A new computer system used to process benefits payments has been scrapped at a cost to the taxpayer of £141m, the BBC has learned.
The project was set to save more than £60m for the DWP by 2008
The IT project, key to streamlining payments by the Department for Work and Pensions (DWP), was quietly axed at an internal meeting last month.
The project had been central to delivering savings of more than £60m for the DWP by 2008.
It is the latest in a long series of computer problems for the government.
DWP pays out around £100bn a year in benefits through a variety of computer systems.
It decided three years ago to combine them into one new system - known as the Benefits Processing Repayment Programme.
But the ambitious project ran into trouble, leading in February this year with a "review" of its progress - effectively a suspension.
The BBC has learned that the department's investment committee of senior civil servants decided about two weeks ago to cancel the programme - which had by then absorbed more than £140m.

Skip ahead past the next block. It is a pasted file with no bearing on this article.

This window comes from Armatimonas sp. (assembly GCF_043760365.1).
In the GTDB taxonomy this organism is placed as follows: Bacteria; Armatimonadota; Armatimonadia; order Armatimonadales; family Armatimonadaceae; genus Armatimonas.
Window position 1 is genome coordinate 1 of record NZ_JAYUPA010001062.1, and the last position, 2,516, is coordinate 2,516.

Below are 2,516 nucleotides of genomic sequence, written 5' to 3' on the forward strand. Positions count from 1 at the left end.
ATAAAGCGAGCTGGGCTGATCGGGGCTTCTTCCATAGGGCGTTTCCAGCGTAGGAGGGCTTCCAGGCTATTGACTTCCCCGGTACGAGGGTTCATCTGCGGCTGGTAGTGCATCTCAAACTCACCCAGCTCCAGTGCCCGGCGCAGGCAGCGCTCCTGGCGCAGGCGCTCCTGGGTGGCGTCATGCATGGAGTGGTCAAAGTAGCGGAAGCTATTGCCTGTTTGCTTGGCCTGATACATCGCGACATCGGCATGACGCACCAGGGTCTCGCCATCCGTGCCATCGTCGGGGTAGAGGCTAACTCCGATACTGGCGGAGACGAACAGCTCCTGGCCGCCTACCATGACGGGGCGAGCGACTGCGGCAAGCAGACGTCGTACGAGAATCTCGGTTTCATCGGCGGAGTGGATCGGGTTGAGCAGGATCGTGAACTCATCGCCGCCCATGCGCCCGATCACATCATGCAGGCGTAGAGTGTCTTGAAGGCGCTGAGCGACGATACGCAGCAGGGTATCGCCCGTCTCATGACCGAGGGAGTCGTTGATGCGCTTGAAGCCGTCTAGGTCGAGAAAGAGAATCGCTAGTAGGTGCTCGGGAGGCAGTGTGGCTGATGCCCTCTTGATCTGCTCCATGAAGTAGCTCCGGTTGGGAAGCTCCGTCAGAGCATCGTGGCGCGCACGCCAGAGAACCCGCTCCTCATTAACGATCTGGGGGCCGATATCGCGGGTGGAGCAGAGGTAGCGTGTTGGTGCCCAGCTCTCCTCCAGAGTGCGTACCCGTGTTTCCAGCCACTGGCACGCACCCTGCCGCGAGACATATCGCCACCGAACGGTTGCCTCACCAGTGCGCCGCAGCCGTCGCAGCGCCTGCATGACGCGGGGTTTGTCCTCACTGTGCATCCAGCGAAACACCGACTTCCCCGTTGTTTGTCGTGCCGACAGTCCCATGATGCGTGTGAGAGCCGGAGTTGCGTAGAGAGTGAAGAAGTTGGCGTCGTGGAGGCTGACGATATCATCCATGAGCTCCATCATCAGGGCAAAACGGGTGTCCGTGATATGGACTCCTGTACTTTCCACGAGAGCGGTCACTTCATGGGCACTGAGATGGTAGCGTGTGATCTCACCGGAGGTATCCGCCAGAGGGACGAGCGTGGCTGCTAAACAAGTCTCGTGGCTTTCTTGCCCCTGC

The civil servant in charge of the project is believed to have left the department.
A DWP spokesman said the department acted of its own accord to close the programme after realising the scale of the problems.
It has now "refocused" on developing a new system for a single benefit, the planned employment support allowance.
Phillip Hammond, the Conservatives' shadow work and pensions secretary, told BBC News 24: "It is pretty disgraceful that after two and half years of spending public money on this project, the government has walked away from it.
"We never hear of somebody actually losing their job because they have failed to implement a project they were responsible for."
Mr Hammond said if this had happened in the private sector, that person "would be heading for the door".